However, overshadowed by the likes of Matthews, Marner, Nylander, Hyman and Brown, Soshnikov found himself on the Leafs’ fourth line with Matt Martin and Ben Smith for the majority of the season.

Buried with a couple of subpar players, he was unable to find his groove, ran into some injury trouble and never regained the hype surrounding him coming into 2016-17.


That hype was likely undeserved.  Soshnikov might not even be an NHL player and is most likely headed to the Marlies.

Kasperi Kapanen

There is no doubt that 21-year-old Kasperi Kapanen is NHL-ready.

In his 14 (regular season and playoff combined) NHL games this season, he played on the fourth line with Martin and Brian Boyle.

Although he scored just 3 goals in that time, every goal was immensely important. On top of that, he registered 43 points in 43 games with the Marlies and 8 points in 9 games throughout the Calder Cup playoffs.

Kapenen should definitely be a regular on the Leafs this season, if not for a logjam at wing.  In fact, given his possession and shot-suppression stats, eh is a player the Leafs should clear the logjam for.

It will be interesting to see how this pans out, but my best guess is that Kapanen will start the season with the Marlies and hope for an injury, as he, like Soshnikov, is still on a two-way deal.

If placed in the AHL come October, Kapanen will without a doubt be the Leafs’ No. 1 call-up at wing.

Josh Leivo

It’s times like this when the Matt Martin deal leaves me perplexed.

Supposedly, Martin is an important role player, a father figure and the bodyguard on the ice for the Maple Leafs, but is he really worth the roster spot?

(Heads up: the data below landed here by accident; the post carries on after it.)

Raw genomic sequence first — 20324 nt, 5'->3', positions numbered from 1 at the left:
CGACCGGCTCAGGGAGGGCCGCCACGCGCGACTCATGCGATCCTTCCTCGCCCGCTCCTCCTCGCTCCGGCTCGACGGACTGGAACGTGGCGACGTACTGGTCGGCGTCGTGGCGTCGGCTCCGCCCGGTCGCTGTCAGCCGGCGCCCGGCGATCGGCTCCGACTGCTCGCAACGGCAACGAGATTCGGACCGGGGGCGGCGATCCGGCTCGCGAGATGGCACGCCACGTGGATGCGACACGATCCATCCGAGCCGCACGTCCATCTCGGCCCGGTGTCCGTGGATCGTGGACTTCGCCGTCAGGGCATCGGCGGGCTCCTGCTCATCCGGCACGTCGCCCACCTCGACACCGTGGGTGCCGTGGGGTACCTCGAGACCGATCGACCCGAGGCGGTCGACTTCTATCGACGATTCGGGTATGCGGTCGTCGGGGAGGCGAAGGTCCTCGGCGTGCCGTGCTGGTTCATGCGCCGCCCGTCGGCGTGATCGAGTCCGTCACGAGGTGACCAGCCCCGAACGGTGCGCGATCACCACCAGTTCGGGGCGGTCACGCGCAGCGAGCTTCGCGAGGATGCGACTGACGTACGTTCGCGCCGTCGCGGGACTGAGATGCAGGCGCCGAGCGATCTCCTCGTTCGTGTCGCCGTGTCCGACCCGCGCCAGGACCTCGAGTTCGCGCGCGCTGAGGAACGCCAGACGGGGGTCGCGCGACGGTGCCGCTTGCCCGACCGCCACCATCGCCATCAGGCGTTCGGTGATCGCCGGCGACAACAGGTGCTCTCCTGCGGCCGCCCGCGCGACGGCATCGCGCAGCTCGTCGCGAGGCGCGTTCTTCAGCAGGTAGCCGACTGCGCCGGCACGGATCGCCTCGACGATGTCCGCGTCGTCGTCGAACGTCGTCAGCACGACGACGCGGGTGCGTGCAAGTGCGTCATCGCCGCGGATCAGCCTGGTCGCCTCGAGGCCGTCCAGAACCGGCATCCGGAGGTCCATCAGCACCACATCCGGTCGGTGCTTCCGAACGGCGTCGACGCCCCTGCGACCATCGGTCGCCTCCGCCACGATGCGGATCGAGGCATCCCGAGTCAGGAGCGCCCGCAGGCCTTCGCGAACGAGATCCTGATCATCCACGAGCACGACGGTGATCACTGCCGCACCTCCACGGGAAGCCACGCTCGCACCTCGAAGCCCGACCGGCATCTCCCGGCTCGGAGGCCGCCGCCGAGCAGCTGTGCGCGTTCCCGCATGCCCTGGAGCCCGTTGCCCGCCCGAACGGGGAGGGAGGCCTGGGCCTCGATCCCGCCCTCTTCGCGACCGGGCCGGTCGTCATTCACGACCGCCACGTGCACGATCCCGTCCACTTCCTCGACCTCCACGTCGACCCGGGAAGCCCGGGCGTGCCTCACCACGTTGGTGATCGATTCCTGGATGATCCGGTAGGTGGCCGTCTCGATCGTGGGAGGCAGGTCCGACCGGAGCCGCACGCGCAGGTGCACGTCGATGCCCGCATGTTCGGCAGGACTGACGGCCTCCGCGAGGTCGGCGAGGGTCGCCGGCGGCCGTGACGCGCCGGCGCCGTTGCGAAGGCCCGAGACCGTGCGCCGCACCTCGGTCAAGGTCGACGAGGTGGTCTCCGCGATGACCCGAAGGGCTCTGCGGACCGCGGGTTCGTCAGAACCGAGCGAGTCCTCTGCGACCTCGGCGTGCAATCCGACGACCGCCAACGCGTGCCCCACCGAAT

Like Martin, Josh Leivo was protected by Toronto in the Expansion Draft this past June, leading Leafs Nation to believe that the front office had a plan for him.

Before the Marleau signing, it looked like Leivo had a good shot to make teh Leafs, but now his role is reverted to enigma-status once again.

Leivo played just 13 games with the Leafs this season, but put up an impressive 2 goals, 10 assists during that span. He led the Leafs in p/60.

Additionally, while on the left side of Komarov and Nazem Kadri, his possession numbers (keep small sample size in mind) were really solid (55% Corsi For).

You can’t help but feel bad for Leivo at this time. He’s toughed out three full seasons with the Marlies waiting for his chance and now he’s essentially in limbo once again.

I don’t see him beating out anyone on the roster other than Martin, but even that is a long shot considering how much Toronto’s management values the rugged winger.

He will most likely play another season as the Leafs’ 13th forward and premiere black ace.

Unfortunately for Leivo last season, there were virtually no serious injuries to any of the Maple Leafs’ forwards the entire year. In theory, one would hope for the regulars to stay healthy, but it’s probably not going to go as perfectly as it went in 2016-17.

Leivo will find time at some point, but will get nowhere near the amount of games he truly deserves.

Bottom line

It’s clear that the Leafs have switched gears to win-now mode, which inadvertently puts a few wingers in tough situations.


Hypothetically, it would be great to see all 13 wingers somehow find a spot on this year’s above-average Leafs roster, but it’s just not going to happen.

Better to have an excess of deserving, NHL-caliber bubble wingers ready to go when a worst-case scenario happens, than to have Troy Bodie, Carter Ashton and Ryan Hamilton as a backup plan.